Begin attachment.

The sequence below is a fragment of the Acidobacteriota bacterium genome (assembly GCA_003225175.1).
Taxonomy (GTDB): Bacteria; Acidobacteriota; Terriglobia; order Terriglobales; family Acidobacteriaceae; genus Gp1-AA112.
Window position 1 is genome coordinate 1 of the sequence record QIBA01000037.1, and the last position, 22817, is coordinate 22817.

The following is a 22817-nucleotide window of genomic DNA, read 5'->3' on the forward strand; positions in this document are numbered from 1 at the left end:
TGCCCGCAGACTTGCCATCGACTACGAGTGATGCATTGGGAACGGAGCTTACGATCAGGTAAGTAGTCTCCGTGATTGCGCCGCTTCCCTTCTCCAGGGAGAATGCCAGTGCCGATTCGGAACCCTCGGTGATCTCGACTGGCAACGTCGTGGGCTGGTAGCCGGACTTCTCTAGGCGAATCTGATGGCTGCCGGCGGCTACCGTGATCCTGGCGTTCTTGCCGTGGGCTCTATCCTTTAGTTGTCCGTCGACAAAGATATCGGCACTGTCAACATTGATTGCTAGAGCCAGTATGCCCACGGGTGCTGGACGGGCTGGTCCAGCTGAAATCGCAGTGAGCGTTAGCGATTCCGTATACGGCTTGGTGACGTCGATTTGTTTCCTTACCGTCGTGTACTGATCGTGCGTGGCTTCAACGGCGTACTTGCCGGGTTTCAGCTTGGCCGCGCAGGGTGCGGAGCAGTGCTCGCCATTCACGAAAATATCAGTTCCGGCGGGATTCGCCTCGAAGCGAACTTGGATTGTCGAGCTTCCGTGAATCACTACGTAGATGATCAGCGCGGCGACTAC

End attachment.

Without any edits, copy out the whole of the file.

The sequence below is a fragment of the Acidobacteriota bacterium genome (assembly GCA_003225175.1).
Taxonomy (GTDB): Bacteria; Acidobacteriota; Terriglobia; order Terriglobales; family Acidobacteriaceae; genus Gp1-AA112.
Window position 1 is genome coordinate 1 of the sequence record QIBA01000037.1, and the last position, 22817, is coordinate 22817.

The following is a 22817-nucleotide window of genomic DNA, read 5'->3' on the forward strand; positions in this document are numbered from 1 at the left end:
TGCCCGCAGACTTGCCATCGACTACGAGTGATGCATTGGGAACGGAGCTTACGATCAGGTAAGTAGTCTCCGTGATTGCGCCGCTTCCCTTCTCCAGGGAGAATGCCAGTGCCGATTCGGAACCCTCGGTGATCTCGACTGGCAACGTCGTGGGCTGGTAGCCGGACTTCTCTAGGCGAATCTGATGGCTGCCGGCGGCTACCGTGATCCTGGCGTTCTTGCCGTGGGCTCTATCCTTTAGTTGTCCGTCGACAAAGATATCGGCACTGTCAACATTGATTGCTAGAGCCAGTATGCCCACGGGTGCTGGACGGGCTGGTCCAGCTGAAATCGCAGTGAGCGTTAGCGATTCCGTATACGGCTTGGTGACGTCGATTTGTTTCCTTACCGTCGTGTACTGATCGTGCGTGGCTTCAACGGCGTACTTGCCGGGTTTCAGCTTGGCCGCGCAGGGTGCGGAGCAGTGCTCGCCATTCACGAAAATATCAGTTCCGGCGGGATTCGCCTCGAAGCGAACTTGGATTGTCGAGCTTCCGTGAATCACTACGTAGATGATCAGCGCGGCGACTAC